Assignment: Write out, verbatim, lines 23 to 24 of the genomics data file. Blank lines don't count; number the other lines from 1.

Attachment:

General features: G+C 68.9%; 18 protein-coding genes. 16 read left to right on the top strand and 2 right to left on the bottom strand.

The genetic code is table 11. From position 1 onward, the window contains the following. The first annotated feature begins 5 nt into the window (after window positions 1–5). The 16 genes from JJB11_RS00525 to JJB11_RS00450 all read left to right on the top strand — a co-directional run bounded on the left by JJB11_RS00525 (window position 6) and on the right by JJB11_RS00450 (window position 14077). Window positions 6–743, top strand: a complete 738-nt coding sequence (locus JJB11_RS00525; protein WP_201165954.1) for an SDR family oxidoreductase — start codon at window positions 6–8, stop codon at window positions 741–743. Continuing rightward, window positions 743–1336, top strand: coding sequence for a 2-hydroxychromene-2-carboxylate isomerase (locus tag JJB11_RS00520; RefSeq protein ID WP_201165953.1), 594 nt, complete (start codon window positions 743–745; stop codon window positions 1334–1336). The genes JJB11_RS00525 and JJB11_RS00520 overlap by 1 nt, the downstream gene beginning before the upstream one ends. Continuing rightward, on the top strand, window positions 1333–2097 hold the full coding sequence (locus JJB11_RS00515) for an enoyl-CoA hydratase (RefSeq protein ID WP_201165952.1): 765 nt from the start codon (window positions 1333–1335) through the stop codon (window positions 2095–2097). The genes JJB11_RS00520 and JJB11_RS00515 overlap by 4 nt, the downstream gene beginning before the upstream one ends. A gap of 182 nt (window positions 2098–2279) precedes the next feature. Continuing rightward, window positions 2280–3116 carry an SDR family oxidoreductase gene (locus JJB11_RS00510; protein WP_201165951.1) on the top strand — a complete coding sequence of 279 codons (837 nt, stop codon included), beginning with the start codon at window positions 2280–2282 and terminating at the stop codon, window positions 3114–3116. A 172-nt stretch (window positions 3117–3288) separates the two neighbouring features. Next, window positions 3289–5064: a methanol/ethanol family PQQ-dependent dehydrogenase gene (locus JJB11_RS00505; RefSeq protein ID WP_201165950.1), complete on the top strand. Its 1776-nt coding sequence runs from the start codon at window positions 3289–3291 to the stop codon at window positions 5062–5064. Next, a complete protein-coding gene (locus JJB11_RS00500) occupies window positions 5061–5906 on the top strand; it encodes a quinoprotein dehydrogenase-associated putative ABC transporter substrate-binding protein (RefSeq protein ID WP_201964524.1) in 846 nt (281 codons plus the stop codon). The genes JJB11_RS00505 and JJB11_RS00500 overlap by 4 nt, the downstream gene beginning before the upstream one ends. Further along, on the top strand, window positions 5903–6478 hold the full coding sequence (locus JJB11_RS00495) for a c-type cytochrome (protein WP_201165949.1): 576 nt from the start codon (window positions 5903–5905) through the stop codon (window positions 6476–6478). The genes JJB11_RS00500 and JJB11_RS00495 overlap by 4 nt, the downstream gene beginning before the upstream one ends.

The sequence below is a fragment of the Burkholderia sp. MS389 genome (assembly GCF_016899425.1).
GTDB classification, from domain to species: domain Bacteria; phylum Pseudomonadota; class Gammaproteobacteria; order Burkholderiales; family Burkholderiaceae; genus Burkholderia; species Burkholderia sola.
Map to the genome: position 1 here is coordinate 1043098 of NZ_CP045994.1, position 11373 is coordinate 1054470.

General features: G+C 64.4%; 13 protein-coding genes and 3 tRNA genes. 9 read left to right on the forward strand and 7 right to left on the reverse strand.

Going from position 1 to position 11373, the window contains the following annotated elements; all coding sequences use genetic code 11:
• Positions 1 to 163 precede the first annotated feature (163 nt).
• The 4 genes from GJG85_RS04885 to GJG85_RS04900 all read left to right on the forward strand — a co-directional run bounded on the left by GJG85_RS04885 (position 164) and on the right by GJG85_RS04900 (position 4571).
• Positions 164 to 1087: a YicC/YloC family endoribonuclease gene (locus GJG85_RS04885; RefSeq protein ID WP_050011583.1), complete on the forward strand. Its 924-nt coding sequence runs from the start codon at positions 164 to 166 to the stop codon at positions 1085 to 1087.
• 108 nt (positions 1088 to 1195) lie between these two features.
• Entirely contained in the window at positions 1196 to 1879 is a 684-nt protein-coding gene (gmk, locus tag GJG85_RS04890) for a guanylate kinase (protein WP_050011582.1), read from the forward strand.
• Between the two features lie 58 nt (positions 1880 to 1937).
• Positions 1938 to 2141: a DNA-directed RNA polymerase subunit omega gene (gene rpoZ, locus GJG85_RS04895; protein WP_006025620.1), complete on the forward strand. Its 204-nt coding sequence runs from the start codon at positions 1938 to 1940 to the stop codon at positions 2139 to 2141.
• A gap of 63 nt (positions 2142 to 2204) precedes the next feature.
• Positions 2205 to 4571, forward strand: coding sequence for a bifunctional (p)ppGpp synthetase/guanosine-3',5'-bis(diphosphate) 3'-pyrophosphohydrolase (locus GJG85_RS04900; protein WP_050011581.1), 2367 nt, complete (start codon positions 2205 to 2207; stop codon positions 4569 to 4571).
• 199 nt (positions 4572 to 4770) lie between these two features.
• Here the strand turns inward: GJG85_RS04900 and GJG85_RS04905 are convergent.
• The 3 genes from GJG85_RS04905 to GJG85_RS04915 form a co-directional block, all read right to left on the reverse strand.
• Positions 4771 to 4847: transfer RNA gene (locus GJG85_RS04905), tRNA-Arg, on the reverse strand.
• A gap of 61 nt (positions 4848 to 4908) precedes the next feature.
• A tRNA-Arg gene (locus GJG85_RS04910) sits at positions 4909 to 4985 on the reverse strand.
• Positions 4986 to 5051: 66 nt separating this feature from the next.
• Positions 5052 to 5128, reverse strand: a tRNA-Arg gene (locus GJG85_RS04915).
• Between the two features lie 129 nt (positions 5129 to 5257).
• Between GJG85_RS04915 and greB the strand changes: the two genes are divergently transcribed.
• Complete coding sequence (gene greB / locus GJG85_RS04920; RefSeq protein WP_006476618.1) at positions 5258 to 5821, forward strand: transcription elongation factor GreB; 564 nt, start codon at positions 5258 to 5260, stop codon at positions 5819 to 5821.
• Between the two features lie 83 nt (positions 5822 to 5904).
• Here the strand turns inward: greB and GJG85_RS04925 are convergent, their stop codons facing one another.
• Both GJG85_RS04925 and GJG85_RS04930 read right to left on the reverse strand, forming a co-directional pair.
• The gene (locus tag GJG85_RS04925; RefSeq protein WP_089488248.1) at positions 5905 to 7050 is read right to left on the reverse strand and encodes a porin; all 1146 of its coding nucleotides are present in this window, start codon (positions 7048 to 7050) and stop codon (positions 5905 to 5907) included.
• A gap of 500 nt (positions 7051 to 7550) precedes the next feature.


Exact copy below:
• Positions 4986 to 5051: 66 nt separating this feature from the next.
• Positions 5052 to 5128, reverse strand: a tRNA-Arg gene (locus GJG85_RS04915).